Teaching English Language Learners

Research comparing bilingual and non-bilingual approaches has been highly controversial, but most reviewers at least agree that bilingual approaches are no less effective than English-only instruction.

Children who are speakers of languages other than English are typically taught to read in one of two ways. Some are taught in their native language and then transitioned to English at some point after first grade. These bilingual programs also provide English as a second language (ESL) instruction to build students' English skills. The alternative is to teach in English but provide support to help children succeed. Students would typically spend time with an ESL teacher, but would be taught in English from the outset.

The National Academy of Sciences report strongly cautions that more research is needed to identify characteristics of both effective bilingual programs and effective English-only programs.

With that caution in mind, however, available evidence suggests that children ought to be taught how to read in their native language while acquiring oral proficiency in English and then subsequently be taught to extend their skills to reading in English when the proper conditions are in place. These conditions include having a teacher who is fluent and literate in the student's native language and having textual and other material support for instruction in that language. In addition, the literacy level of the home is shown to be a strong influence in the effectiveness of bilingual programs.

In general, principles of effective instruction for bilingual classes are no different from those for monolingual English reading as long as the second language is an alphabetic language.

Principles of effective instruction for non-bilingual programs are also similar to those for monolingual English reading, except that teachers need to make adaptations to make the content comprehensible. For example, many teachers use a technique called Total Physical Response, in which children learn English words by acting them out or by seeing the teacher do so.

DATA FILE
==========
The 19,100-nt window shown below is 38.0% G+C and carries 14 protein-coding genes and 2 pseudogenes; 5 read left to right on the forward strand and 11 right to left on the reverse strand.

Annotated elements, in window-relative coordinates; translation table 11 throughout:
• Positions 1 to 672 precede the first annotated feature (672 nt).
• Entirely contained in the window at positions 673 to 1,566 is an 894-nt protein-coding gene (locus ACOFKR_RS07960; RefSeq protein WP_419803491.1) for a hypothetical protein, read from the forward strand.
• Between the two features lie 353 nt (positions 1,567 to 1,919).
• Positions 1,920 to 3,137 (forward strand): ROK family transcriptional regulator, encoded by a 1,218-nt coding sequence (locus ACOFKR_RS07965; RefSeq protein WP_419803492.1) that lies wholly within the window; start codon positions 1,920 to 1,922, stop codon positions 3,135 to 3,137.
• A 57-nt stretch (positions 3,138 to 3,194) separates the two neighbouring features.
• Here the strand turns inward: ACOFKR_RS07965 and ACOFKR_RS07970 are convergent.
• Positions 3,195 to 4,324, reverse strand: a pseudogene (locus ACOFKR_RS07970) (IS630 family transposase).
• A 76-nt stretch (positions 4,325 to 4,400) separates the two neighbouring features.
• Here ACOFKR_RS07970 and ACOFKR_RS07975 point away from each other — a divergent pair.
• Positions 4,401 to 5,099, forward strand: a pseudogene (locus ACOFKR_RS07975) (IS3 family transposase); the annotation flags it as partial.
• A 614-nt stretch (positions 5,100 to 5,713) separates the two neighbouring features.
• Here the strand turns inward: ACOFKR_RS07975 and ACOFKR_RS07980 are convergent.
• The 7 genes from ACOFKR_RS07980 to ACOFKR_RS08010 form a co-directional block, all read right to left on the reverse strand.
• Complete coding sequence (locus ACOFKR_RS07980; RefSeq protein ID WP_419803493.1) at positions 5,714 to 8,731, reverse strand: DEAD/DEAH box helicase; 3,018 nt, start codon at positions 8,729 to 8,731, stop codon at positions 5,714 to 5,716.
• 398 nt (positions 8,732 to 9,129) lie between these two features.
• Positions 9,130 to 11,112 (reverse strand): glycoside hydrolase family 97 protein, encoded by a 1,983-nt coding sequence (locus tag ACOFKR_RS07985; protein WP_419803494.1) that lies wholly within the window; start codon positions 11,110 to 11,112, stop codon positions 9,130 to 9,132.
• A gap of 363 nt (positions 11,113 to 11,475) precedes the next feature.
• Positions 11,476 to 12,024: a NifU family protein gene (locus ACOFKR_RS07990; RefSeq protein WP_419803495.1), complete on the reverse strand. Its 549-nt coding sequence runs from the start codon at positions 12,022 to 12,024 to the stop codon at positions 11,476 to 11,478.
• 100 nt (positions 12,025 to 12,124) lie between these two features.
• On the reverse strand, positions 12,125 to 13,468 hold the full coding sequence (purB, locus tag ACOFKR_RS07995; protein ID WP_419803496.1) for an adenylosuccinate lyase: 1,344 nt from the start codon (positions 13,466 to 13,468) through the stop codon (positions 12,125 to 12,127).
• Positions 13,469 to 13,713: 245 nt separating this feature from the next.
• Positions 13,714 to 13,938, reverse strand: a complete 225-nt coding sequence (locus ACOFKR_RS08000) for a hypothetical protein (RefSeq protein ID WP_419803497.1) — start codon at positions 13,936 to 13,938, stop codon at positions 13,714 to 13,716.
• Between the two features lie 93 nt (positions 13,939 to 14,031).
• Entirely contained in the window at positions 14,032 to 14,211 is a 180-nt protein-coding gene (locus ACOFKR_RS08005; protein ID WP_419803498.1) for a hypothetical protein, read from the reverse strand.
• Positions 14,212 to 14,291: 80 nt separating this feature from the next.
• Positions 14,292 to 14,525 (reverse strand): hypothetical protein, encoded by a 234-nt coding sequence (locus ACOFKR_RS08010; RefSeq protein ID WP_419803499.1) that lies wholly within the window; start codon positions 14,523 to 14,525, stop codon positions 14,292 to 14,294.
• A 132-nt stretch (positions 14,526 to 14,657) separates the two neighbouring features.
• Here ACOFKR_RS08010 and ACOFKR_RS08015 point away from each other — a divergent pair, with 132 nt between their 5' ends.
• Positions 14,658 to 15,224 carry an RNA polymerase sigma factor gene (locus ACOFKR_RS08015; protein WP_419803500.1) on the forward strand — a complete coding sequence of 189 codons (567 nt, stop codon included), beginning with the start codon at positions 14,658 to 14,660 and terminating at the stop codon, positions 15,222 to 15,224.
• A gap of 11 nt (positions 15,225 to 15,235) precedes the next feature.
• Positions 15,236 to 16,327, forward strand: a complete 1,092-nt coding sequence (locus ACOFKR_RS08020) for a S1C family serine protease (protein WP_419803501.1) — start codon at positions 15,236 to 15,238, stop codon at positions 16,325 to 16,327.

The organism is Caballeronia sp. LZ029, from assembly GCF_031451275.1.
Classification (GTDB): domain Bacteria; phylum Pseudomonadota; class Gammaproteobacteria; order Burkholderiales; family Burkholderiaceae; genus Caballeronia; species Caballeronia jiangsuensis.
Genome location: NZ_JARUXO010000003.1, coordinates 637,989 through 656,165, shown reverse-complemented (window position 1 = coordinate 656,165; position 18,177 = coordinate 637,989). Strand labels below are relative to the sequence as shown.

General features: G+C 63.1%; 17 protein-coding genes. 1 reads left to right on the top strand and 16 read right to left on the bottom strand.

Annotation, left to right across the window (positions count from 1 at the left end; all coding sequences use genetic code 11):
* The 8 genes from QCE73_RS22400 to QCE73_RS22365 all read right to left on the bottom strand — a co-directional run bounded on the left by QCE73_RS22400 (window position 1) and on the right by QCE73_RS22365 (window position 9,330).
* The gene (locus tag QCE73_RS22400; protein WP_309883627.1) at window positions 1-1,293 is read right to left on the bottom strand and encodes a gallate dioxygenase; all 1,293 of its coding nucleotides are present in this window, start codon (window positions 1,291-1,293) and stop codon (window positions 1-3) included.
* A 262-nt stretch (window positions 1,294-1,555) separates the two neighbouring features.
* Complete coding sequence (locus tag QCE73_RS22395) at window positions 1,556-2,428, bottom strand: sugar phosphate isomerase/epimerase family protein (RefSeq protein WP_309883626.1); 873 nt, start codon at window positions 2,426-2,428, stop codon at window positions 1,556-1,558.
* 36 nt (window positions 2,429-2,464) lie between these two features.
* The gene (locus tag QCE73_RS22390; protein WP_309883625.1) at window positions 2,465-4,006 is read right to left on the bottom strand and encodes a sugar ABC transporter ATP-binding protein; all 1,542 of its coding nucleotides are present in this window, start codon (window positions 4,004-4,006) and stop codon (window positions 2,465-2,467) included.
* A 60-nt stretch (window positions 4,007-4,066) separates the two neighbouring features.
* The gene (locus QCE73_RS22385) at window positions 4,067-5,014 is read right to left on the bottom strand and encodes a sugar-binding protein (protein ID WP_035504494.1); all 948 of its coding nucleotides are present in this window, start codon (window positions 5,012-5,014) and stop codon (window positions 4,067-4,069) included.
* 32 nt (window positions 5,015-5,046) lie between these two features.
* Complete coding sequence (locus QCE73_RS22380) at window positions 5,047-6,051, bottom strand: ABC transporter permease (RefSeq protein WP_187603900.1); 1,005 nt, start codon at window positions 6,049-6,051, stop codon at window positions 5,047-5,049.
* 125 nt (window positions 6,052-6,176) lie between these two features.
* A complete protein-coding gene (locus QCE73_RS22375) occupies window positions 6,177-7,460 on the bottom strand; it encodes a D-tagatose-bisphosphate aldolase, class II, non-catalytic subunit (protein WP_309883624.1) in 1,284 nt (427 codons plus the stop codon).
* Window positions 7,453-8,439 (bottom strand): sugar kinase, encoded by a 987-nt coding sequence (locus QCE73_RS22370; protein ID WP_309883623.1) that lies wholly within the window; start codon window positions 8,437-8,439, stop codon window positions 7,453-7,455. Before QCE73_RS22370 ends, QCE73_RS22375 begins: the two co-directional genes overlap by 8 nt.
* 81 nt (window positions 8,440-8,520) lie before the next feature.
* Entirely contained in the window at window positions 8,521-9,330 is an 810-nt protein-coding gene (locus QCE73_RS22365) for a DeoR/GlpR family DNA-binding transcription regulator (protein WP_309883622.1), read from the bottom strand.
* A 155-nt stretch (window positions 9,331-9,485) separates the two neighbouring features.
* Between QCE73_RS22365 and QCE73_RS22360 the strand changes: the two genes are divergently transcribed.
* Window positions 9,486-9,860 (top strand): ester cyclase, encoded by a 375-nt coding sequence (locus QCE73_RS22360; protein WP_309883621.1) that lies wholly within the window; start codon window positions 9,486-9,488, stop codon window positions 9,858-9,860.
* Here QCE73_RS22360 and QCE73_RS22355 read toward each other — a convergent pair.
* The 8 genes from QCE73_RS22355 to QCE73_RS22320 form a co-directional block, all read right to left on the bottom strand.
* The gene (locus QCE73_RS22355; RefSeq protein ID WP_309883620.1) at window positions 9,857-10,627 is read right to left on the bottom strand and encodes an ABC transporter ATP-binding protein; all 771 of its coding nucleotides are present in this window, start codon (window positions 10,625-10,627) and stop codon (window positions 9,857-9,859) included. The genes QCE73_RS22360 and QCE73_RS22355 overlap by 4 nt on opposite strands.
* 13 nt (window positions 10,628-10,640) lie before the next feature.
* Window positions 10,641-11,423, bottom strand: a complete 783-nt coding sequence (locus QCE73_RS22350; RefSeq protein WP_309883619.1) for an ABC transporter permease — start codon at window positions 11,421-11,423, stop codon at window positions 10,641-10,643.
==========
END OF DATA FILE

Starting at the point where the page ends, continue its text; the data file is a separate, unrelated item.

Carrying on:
ESL teachers should align their activities closely with those of classroom reading teachers, so that they help children with the specific language skills needed for success in the mainstream classroom. ESL teachers themselves often teach the reading class. It is important to avoid a disconnect between ESL and other instruction. The guiding principle should be that the content of ESL and other supplementary services should be driven by whatever children will be held accountable for.

Systematic attention to vocabulary and syntactic development is of critical importance for all English language learners.

Citations

Excerpted from: Every Child Reading: An Action Plan. (June, 1998). Learning First Alliance. Reprinted with permission.Copyright &copy 1998 by the Learning First Alliance. Learning First Alliance member organizations include: American Association of Colleges for Teacher Education, American Association of School Administrators, American Federation of Teachers, Association for Supervision and Curriculum Development, Council of Chief State School Officers, Education Commission of the States, National Association of Elementary School Principals, National Association of Secondary School Principals, National Association of State Boards of Education, National Education Association, National Parent Teacher Association, National School Boards Association. For more information, see www.learningfirst.org